others were jealous. One day, far from home, they took him and put
him down a deep pit, and then sold him to some people going to
Egypt. Joseph used to wear a coat of many colours made for him
by his father, which his brothers dipped in a kid's blood and took to
Jacob, who thought from this that Joseph must be killed by a wild
beast, and said he should never be happy again. Joseph was sold,
and, being falsely accused to his master, was put in prison. But
God was with him and made him able to explain some dreams
which had troubled King Pharao very much. These dreams meant
that no corn would grow for seven years. Pharao thought Joseph
so wise that he made him into a great man, and charged him to
save up corn before the famine came on.
-~----~-~- ---~-~--~ i~!
JOSEPH AND HIS BRETHREN.
WHEN the famine came Joseph had saved up corn to sell to the people.
There was no corn in Canaan, and Jacob sent his sons to Egypt to buy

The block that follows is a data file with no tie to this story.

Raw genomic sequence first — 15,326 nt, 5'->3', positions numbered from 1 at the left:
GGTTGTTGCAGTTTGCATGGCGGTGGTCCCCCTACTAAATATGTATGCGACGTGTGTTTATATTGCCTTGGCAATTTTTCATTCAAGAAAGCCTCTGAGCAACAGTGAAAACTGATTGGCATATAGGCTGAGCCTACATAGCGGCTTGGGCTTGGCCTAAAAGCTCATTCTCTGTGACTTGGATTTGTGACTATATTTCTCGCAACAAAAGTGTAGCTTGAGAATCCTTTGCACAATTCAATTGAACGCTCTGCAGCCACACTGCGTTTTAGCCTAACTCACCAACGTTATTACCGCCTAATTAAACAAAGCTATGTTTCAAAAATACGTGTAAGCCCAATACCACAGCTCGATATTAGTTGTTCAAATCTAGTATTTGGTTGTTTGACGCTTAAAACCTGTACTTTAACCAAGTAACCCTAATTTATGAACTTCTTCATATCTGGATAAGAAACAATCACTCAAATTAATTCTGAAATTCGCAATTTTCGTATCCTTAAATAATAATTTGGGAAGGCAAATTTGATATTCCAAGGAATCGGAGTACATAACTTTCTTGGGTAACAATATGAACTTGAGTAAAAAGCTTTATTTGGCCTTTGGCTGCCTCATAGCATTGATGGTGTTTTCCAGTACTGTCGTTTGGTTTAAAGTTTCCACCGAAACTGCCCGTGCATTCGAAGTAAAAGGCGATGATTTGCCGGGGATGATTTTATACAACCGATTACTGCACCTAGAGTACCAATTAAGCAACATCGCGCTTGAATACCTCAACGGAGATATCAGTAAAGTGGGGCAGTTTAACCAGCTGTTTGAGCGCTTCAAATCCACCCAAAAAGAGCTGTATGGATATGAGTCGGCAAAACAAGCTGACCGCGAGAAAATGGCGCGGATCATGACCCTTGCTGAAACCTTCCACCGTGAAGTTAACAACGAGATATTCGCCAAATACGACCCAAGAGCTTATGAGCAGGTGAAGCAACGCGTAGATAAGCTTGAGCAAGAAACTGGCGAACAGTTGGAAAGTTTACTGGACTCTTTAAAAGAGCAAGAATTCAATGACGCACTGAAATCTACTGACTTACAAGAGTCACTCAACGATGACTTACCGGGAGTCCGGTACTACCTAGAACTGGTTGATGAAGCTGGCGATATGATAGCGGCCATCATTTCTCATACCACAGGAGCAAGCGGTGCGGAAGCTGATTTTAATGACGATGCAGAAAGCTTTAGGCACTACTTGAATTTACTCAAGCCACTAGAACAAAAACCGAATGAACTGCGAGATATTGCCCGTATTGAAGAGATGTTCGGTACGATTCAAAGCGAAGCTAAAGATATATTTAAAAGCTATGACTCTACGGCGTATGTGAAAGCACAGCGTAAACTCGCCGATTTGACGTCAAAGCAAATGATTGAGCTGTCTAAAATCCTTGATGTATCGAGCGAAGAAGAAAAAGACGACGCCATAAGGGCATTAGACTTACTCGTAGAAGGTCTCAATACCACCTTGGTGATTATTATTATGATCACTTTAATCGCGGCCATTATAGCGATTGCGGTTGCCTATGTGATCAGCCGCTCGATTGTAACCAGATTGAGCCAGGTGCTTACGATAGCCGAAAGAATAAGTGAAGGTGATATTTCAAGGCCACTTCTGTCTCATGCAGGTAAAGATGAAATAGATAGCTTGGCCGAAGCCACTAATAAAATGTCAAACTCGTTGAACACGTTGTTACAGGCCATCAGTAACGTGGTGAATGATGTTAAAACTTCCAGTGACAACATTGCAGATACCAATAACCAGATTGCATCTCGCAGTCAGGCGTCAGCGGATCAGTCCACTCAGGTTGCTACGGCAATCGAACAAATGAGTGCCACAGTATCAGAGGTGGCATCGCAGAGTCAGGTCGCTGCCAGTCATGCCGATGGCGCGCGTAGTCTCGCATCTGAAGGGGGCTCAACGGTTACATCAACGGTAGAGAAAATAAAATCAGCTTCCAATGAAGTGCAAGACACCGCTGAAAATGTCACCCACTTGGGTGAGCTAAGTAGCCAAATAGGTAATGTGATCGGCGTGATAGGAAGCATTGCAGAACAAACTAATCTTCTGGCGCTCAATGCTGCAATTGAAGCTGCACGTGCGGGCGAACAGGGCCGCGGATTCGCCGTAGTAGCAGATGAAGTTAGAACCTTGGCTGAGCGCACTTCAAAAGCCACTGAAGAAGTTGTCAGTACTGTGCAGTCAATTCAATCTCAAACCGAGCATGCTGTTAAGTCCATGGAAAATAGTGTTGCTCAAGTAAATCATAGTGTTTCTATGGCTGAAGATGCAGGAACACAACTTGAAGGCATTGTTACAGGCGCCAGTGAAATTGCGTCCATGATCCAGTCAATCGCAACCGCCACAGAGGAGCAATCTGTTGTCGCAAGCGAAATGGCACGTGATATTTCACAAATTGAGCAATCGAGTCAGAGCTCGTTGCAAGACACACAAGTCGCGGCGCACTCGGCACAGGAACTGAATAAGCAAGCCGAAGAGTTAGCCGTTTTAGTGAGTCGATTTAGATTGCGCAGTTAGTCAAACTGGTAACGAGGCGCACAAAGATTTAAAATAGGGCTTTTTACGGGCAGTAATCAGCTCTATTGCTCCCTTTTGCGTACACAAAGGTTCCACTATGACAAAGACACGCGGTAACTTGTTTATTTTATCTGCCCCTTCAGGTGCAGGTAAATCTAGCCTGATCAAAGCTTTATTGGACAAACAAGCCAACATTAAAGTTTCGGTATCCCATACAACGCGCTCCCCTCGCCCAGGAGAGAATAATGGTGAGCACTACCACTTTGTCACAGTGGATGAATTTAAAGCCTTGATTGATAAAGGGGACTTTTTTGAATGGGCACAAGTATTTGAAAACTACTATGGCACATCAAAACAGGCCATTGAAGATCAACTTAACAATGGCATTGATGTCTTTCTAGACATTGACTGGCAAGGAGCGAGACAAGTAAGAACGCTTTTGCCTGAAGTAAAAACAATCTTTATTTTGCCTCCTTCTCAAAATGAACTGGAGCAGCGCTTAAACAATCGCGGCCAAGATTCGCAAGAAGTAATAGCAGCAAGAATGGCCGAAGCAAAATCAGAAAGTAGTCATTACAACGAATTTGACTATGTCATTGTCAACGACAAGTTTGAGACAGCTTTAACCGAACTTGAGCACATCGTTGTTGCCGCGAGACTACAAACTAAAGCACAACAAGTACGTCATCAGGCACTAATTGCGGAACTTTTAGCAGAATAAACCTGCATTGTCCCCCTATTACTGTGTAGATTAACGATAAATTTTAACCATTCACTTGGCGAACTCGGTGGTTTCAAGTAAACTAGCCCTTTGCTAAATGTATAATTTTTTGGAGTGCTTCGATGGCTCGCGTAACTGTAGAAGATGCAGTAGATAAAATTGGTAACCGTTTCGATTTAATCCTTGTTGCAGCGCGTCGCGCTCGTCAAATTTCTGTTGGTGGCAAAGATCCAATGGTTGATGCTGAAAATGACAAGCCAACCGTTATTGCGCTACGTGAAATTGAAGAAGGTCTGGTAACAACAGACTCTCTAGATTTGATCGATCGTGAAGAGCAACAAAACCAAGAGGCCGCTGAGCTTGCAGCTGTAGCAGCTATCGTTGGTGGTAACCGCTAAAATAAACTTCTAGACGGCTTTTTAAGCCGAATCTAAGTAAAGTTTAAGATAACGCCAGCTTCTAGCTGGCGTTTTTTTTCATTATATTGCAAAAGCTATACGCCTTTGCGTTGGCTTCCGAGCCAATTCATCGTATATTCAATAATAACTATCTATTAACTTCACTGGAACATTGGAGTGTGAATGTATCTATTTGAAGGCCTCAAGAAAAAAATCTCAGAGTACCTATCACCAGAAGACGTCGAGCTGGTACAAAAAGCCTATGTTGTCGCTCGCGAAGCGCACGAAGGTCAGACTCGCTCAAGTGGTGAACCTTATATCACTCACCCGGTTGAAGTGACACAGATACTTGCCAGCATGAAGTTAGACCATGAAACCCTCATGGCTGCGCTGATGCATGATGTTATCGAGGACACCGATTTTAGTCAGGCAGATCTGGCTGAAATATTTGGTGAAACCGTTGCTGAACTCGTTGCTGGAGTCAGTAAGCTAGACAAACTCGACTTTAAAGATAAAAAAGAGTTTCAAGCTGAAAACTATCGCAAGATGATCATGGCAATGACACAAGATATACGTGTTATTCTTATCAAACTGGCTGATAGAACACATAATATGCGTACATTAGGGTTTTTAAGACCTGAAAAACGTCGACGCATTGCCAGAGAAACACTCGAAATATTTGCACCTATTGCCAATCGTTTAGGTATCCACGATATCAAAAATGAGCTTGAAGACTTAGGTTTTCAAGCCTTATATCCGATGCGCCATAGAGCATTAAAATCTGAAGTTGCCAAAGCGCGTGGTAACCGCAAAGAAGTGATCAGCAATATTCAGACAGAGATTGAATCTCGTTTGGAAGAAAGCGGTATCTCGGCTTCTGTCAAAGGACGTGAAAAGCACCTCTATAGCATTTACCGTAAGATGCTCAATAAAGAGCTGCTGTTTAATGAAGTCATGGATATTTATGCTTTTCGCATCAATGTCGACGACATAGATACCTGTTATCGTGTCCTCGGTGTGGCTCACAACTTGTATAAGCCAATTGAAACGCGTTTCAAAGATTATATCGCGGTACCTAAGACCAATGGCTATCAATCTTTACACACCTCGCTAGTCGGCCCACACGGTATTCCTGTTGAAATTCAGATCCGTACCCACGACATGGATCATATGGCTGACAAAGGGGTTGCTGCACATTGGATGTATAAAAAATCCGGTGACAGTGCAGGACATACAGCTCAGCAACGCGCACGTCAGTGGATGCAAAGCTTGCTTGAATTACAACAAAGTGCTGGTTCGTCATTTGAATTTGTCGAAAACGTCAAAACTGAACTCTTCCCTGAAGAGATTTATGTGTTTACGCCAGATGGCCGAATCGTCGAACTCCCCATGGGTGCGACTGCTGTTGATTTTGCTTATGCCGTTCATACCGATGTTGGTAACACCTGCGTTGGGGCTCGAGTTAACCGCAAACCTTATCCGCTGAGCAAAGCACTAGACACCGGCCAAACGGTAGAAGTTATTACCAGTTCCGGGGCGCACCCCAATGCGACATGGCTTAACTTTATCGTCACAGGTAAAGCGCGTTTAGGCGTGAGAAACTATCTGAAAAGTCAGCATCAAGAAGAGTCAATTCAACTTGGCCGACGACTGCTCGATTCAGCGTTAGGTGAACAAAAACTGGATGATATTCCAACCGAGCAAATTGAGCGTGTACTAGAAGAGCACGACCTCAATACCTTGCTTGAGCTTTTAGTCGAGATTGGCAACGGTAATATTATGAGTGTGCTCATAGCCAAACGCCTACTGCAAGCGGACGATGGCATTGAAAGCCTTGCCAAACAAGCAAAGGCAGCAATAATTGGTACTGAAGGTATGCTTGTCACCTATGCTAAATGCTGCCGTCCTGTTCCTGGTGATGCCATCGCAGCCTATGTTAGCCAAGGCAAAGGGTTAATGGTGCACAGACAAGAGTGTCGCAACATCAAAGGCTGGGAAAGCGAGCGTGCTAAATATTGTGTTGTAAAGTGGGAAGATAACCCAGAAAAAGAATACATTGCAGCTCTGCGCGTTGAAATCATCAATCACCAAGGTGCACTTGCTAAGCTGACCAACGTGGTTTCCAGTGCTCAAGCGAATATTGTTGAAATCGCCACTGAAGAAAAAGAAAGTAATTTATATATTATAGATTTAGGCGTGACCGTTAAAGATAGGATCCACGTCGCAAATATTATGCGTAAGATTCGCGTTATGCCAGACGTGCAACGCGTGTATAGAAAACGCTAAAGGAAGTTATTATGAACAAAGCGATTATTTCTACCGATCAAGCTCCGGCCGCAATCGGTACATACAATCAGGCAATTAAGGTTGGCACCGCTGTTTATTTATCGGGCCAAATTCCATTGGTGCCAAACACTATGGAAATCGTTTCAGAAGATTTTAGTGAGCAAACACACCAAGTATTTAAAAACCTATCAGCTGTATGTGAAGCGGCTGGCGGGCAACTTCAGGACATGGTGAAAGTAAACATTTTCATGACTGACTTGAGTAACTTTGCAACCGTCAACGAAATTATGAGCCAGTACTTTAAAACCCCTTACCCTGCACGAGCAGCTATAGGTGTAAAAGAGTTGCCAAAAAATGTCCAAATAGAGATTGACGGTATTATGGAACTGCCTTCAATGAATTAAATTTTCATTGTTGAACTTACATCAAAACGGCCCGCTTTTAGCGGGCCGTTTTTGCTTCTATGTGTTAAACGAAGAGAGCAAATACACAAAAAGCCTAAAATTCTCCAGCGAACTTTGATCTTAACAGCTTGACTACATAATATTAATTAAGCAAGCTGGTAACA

some. They did not know this great man was Joseph, but he knew
them. He tried them, and treated them roughly, and said they should
have no more corn unless next time they brought their youngest
brother Benjamin. Jacob dearly loved his youngest child, but had to
let him go. Now Joseph tried them still more. He hid his gold cup
in Benjamin's sack, and then said he was a thief, and must stay in
Egypt as his slave. But when he saw how unhappy his elder brothers
were, and how kind they had become, he burst into tears and said,
" I am Joseph." The brothers were afraid, but he said he had quite